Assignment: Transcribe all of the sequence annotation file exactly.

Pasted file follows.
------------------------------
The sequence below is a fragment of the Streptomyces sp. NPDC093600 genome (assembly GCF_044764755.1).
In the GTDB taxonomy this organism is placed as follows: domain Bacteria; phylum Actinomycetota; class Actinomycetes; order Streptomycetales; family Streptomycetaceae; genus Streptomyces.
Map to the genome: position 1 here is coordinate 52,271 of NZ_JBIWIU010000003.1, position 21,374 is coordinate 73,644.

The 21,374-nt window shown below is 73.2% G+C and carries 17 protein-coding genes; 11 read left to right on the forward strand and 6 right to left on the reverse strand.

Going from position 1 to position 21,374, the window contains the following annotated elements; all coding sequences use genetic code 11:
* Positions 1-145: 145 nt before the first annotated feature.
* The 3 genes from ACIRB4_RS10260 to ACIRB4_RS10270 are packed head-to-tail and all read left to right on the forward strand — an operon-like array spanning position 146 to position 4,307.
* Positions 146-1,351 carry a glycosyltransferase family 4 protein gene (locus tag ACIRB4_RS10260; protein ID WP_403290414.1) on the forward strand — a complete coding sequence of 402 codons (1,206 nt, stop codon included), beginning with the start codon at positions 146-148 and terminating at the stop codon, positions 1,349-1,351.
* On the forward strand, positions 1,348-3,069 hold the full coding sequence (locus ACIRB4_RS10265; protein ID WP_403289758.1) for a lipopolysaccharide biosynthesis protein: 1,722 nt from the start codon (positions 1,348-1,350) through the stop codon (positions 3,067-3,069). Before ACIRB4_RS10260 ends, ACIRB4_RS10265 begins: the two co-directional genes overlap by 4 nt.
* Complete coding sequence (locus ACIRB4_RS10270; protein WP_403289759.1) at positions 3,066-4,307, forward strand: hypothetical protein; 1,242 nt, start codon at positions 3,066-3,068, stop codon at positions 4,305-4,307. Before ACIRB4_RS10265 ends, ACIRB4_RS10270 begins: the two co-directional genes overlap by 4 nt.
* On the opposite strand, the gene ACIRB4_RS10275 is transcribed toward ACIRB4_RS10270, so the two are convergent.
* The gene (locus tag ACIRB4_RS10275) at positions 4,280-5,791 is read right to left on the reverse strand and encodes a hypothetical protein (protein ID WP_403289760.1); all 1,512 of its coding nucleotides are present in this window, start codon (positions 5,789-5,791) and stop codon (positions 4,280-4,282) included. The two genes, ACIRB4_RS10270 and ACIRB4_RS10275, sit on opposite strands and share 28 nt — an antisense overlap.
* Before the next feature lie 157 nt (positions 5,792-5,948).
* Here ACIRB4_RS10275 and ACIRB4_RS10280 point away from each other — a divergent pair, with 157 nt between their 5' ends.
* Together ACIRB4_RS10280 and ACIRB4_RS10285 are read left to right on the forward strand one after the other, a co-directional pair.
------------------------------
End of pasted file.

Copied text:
The sequence below is a fragment of the Streptomyces sp. NPDC093600 genome (assembly GCF_044764755.1).
In the GTDB taxonomy this organism is placed as follows: domain Bacteria; phylum Actinomycetota; class Actinomycetes; order Streptomycetales; family Streptomycetaceae; genus Streptomyces.
Map to the genome: position 1 here is coordinate 52,271 of NZ_JBIWIU010000003.1, position 21,374 is coordinate 73,644.

The 21,374-nt window shown below is 73.2% G+C and carries 17 protein-coding genes; 11 read left to right on the forward strand and 6 right to left on the reverse strand.

Going from position 1 to position 21,374, the window contains the following annotated elements; all coding sequences use genetic code 11:
* Positions 1-145: 145 nt before the first annotated feature.
* The 3 genes from ACIRB4_RS10260 to ACIRB4_RS10270 are packed head-to-tail and all read left to right on the forward strand — an operon-like array spanning position 146 to position 4,307.
* Positions 146-1,351 carry a glycosyltransferase family 4 protein gene (locus tag ACIRB4_RS10260; protein ID WP_403290414.1) on the forward strand — a complete coding sequence of 402 codons (1,206 nt, stop codon included), beginning with the start codon at positions 146-148 and terminating at the stop codon, positions 1,349-1,351.
* On the forward strand, positions 1,348-3,069 hold the full coding sequence (locus ACIRB4_RS10265; protein ID WP_403289758.1) for a lipopolysaccharide biosynthesis protein: 1,722 nt from the start codon (positions 1,348-1,350) through the stop codon (positions 3,067-3,069). Before ACIRB4_RS10260 ends, ACIRB4_RS10265 begins: the two co-directional genes overlap by 4 nt.
* Complete coding sequence (locus ACIRB4_RS10270; protein WP_403289759.1) at positions 3,066-4,307, forward strand: hypothetical protein; 1,242 nt, start codon at positions 3,066-3,068, stop codon at positions 4,305-4,307. Before ACIRB4_RS10265 ends, ACIRB4_RS10270 begins: the two co-directional genes overlap by 4 nt.
* On the opposite strand, the gene ACIRB4_RS10275 is transcribed toward ACIRB4_RS10270, so the two are convergent.
* The gene (locus tag ACIRB4_RS10275) at positions 4,280-5,791 is read right to left on the reverse strand and encodes a hypothetical protein (protein ID WP_403289760.1); all 1,512 of its coding nucleotides are present in this window, start codon (positions 5,789-5,791) and stop codon (positions 4,280-4,282) included. The two genes, ACIRB4_RS10270 and ACIRB4_RS10275, sit on opposite strands and share 28 nt — an antisense overlap.
* Before the next feature lie 157 nt (positions 5,792-5,948).
* Here ACIRB4_RS10275 and ACIRB4_RS10280 point away from each other — a divergent pair, with 157 nt between their 5' ends.
* Together ACIRB4_RS10280 and ACIRB4_RS10285 are read left to right on the forward strand one after the other, a co-directional pair.